claimant had been employed by employer for less than twelve months prior to his
injury, the administrative law judge determined claimant's average weekly wage
pursuant to Section 10(b) by utilizing the wages of four contemporaneous floor
hands.  The administrative law judge found that while claimant occasionally
performed the duties of a roustabout and was in fact performing such work at the
time of his initial injury on July 14, 1995,  claimant was hired as a floor hand
and was receiving the wages of a  floor hand at the time of his injury; moreover,
when claimant was rehired in September 1996, he was again assigned floor hand
duties until his work injury  prevented his performing these duties and he was
reassigned in November 1996.  Decision and Order at 23.  Thus, based upon his
finding that claimant worked substantial periods of time as a floor hand and
continued to earn the hourly rate paid to floor hands at the time of the injury,
the administrative law judge concluded that it would be unfair to calculate
claimant's pre-injury average weekly wage based upon the lower wage rate paid to
roustabouts as to do so would underestimate his pre-injury earning capacity. Id.
 As these findings are  supported by the record, rational and  in accordance
with law, we affirm the administrative law judge's decision to calculate claimant's
average weekly wage based upon the wages earned by these co-workers.  Accordingly,
as the administrative law judge's calculations based on these wages are unchallenged, his average weekly
wage determination is affirmed.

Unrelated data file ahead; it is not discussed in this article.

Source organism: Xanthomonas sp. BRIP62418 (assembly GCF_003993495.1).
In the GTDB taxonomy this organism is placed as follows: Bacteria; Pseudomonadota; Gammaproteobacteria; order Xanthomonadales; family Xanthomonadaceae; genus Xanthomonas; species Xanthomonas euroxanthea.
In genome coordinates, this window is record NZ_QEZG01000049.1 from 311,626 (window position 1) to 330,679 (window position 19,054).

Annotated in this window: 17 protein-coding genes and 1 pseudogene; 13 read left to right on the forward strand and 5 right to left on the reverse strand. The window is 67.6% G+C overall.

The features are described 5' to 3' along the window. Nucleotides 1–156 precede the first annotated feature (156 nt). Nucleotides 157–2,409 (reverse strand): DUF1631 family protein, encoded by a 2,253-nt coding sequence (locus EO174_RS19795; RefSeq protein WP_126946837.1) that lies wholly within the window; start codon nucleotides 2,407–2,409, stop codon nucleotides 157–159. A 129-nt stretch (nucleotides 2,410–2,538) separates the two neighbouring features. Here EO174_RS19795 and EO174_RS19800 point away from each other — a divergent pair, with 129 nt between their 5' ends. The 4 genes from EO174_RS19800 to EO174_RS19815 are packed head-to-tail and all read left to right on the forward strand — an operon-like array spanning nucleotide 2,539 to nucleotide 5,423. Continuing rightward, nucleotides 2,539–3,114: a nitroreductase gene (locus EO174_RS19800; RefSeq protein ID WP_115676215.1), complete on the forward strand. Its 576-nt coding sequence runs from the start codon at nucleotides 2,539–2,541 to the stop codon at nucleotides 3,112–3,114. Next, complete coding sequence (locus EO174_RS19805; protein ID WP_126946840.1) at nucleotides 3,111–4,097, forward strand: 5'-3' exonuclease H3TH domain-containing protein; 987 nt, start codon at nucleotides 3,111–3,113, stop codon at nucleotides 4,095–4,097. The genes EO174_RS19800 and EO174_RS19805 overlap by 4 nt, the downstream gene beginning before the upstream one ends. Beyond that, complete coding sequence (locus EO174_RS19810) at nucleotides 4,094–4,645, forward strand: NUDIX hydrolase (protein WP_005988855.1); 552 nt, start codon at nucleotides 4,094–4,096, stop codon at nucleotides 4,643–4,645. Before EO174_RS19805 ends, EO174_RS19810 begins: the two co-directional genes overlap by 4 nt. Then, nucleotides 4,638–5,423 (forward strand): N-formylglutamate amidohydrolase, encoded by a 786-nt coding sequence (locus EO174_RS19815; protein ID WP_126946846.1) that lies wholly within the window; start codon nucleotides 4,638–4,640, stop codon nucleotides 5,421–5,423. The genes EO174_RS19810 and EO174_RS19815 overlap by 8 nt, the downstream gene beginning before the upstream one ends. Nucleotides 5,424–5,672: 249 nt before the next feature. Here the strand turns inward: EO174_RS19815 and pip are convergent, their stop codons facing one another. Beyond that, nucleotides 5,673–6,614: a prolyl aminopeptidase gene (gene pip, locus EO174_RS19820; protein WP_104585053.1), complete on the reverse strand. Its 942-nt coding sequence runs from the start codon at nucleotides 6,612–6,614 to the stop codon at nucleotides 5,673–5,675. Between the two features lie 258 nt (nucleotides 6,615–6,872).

Post-Injury Wage-Earning Capacity     

     Lastly, employer contends that the administrative law judge erred in
calculating claimant's  wage-earning capacity subsequent to  August 1, 1997, the
date of its second labor market survey.  Pursuant to Section 8(c)(21), an award for
permanent partial disability is based on the difference between claimant's pre-injury average weekly wage and his post-injury wage-earning capacity.  33 U.S.C.
§908(c)(21).  Section 8(h) of the Act, 33 U.S.C. §908(h), provides that
claimant's wage-earning capacity shall be his actual post-injury earnings if these
earnings fairly and reasonably represent his wage-earning capacity. Avondale
Shipyards, Inc. v. Guidry, 967 F.2d 1039, 26 BRBS 30 (CRT)(5th Cir. 1992);
Penrod Drilling Co. v. Johnson, 905 F.2d 84, 23 BRBS 108 (CRT)(5th Cir.
1990).  Only if such earnings do not represent claimant's wage-earning capacity
does the administrative law judge calculate a dollar amount which reasonably
represents claimant's wage-earning capacity. Cook v. Seattle Stevedoring
Co., 21 BRBS 4 (1988).  The objective of the inquiry concerning claimant's
wage-earning capacity is to determine the post-injury wage to be paid under normal
employment conditions to claimant as injured. See Long v. Director, OWCP,
767 F.2d 1578, 17 BRBS 149 (CRT)(9th Cir. 1985).  The United States Court of
Appeals for the Fifth Circuit has held, in addressing this issue, that an average
of the range of salaries identified for suitable alternate employment is a reasonable method
for determining a claimant's post-injury wage-earning capacity since a fact-finder